Teacher knowledge and digital resources: I also feel these two points are related. Good point about lack of time for teachers. This is true when you think about the exponential growth in digital knowledge and resources. How can a busy teacher know about all of this? If schools have a vision for learning that has an e-learning lens, then there is also an expectation that resourcing and PLD would align to enable teachers to infuse digital technologies into teaching and learning authentically and appropriately. We can’t assume that teachers know about available resources, or how to use them effectively, after all this isn’t every teacher’s wheelhouse - hence some dedicated time to help unpack effective e-learning pedagogy and practice is needed.

    If you’re thinking along these lines, I thinking there’s a great group in the VLN you might like, Mandy focused on effective use of digital technologies and mathematics You’ll need to join the community and the group to comment. There’s also a dedicated group to support teachers as they grapple with all things e-learning, with sub-groups to support more conversations as well. These community groups sit alongside the main website We’d love to hear from there too.

  2. Thanks for your thoughtful comments. I have definitely been interested in those schools/clusters that have been finding innovative ways of allowing equal access for their students.

    "My question, how can schools create learning environments with equity in mind – where all children can access to the Internet at school and at home (if they have a home)?"

    A great question and one that absolutely needs to be addressed.

    "If schools have a vision for learning that has an e-learning lens, then there is also an expectation that resourcing and PLD would align to enable teachers to infuse digital technologies into teaching and learning authentically and appropriately"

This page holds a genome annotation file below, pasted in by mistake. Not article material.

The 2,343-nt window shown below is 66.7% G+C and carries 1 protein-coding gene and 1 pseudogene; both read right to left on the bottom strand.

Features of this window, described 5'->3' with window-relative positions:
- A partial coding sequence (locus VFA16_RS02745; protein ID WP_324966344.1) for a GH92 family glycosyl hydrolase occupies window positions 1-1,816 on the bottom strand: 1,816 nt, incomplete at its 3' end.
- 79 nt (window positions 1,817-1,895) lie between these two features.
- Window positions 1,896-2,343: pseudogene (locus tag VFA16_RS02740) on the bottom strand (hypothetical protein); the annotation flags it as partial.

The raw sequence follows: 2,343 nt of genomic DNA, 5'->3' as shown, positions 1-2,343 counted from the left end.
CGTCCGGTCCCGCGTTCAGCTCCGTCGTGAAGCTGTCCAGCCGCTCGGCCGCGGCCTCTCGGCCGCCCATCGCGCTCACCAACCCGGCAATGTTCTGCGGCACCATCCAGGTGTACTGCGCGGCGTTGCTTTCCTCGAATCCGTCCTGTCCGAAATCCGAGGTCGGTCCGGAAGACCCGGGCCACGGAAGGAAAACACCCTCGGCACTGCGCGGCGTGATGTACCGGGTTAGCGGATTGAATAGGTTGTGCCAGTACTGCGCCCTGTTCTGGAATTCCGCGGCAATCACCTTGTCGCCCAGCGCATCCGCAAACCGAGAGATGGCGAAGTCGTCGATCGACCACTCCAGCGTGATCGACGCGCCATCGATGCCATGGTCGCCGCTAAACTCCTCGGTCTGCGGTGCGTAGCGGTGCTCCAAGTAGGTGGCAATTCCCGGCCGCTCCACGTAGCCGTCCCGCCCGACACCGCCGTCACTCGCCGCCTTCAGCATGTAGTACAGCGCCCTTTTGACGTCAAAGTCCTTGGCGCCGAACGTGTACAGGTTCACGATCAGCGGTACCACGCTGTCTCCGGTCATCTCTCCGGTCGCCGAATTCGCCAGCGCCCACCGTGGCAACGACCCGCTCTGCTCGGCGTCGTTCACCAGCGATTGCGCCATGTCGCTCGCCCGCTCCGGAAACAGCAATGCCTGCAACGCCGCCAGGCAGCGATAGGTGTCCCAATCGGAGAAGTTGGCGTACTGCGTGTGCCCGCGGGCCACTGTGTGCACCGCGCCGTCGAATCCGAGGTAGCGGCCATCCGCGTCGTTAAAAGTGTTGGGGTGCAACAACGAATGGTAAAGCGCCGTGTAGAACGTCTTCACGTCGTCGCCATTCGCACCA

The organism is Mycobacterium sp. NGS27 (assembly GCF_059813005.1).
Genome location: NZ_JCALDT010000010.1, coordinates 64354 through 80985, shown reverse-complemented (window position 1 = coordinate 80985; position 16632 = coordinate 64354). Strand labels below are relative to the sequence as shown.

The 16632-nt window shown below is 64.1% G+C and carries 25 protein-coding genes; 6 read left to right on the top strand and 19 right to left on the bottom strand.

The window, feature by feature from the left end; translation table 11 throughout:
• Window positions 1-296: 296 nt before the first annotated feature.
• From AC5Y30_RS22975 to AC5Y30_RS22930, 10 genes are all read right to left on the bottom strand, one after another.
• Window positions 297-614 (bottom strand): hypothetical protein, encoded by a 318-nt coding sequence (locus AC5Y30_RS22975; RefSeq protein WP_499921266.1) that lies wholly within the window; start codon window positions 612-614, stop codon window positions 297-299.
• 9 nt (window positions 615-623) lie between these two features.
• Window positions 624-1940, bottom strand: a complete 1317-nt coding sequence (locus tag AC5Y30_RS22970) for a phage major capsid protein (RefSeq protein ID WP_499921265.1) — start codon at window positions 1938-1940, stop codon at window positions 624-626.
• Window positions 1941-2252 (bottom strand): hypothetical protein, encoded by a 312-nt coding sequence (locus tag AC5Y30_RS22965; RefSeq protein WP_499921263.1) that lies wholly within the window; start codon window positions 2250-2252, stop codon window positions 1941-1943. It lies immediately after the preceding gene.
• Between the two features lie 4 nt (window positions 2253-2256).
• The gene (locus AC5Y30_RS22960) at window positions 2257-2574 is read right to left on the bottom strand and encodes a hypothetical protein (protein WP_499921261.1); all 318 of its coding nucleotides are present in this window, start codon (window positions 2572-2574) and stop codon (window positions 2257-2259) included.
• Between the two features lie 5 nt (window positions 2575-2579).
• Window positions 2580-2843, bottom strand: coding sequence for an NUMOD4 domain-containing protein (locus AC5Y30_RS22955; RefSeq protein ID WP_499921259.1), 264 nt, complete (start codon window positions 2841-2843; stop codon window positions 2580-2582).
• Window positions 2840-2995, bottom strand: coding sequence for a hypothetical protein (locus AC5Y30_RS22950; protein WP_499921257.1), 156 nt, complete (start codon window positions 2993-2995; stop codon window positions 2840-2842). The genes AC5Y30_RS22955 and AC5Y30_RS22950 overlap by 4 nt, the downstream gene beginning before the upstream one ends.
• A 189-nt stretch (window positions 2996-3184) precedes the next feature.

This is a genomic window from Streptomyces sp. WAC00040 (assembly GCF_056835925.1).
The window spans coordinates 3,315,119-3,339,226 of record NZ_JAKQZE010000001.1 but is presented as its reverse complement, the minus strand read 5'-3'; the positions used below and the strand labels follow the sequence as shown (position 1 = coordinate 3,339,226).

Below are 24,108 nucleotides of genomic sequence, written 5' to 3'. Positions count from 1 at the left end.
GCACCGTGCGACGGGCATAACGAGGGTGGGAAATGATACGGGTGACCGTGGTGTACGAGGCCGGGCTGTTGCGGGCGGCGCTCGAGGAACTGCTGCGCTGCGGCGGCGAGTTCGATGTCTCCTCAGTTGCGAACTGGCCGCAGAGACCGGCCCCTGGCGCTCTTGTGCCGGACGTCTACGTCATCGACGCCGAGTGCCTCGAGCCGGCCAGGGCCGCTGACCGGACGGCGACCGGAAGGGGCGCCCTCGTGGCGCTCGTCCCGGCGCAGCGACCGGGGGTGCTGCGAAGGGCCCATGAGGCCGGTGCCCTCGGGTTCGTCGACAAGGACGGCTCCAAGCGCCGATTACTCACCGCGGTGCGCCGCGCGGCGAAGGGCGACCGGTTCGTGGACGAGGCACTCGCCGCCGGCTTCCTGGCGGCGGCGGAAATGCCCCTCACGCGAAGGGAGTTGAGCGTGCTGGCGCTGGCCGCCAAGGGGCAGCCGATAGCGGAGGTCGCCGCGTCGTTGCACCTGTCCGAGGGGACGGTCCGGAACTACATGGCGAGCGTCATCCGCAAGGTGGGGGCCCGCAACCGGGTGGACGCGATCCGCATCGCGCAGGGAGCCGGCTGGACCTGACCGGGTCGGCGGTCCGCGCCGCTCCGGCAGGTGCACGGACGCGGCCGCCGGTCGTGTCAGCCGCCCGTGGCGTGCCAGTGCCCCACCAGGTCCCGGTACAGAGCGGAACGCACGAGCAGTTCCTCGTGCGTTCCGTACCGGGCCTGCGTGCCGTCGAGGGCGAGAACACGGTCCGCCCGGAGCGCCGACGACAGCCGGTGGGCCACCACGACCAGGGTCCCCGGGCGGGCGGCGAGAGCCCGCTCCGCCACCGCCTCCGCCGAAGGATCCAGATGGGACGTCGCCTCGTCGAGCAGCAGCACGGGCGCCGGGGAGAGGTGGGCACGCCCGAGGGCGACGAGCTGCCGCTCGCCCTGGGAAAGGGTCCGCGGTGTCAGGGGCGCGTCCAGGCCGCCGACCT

In terms of resourcing - yes. I think appropriate and effective resources are key....and teachers shouldn't necessarily be the ones scrounging around to find them. Schools and our education system need to provide these resources.

    PLD - I agree teachers need PLD, but what they DON'T need is one or two staff meetings of PLD and then NO TIME to implement the new ideas. PLD hasn't been all that effective in the past as schools tend to dish out PLD and then move on to the next idea before really managing and leading change. Teachers need time to re-design their learning programmes and to change their pedagogy.

    Thanks for the links - I will check them out.

  3. Absolutely agree! How do you like to learn Mandy? Just in time? When you have a need (for you and your students)? When you have a passion? Sometimes and/or all the time? Meeting individual needs of teachers is very important, we're just like our kids really. Gone are the days where we're all ready to learn the same thing at the same time...PLD looks very different now, in fact, teachers are leading their own PLD @ and

    Mentors are everywhere.... just like me finding your post!

    1. Loved your blog regarding teachers doing it for themselves. I do wish though, that teachers weren't doing it as an add-on. I feel that schools needs to get innovative about ways of giving teachers time e.g. every second week no staff meeting, but PLD time instead. PLD time for teachers needs to be truly valued within schools.

    2. Yes, yes and more yes! Here's a story I captured of a very innovative leader who did just that for his teachers gave the time to learn in school for themselves... definitely a school worth visiting too (pt1) (pt2) and (pt3).

    3. Fantastic! What an inspirational principal! I've always felt that there are many ways teachers can be released for the purpose of improving their practice and in some cases it's a shift in the mental models some school leaders have. Some school leaders unfortunately view CRT as ample time for teachers to use, however, we all know that this time is often used up with testing, paperwork, creating resources, working one-to-one with students and so on. School leaders need to support their teachers and value their time/understand the pressures they are under and provide innovative solutions as the principal of Ngatea did. I love the use of webinars/skype/collaborative groups/digital networks etc. Hopefully other schools will see cases like this and find their own innovative, timely and connective ways of providing their teachers with quality PLD. Thanks so much for sharing.

    4. Thank you for sharing too, love how you're inviting us to add to your thoughts - like I said... inspirational, thanks Mandy. Stay in touch :-)

    5. Thanks Tessa I have loved your contribution. I would love it if you were to join my Facebook group: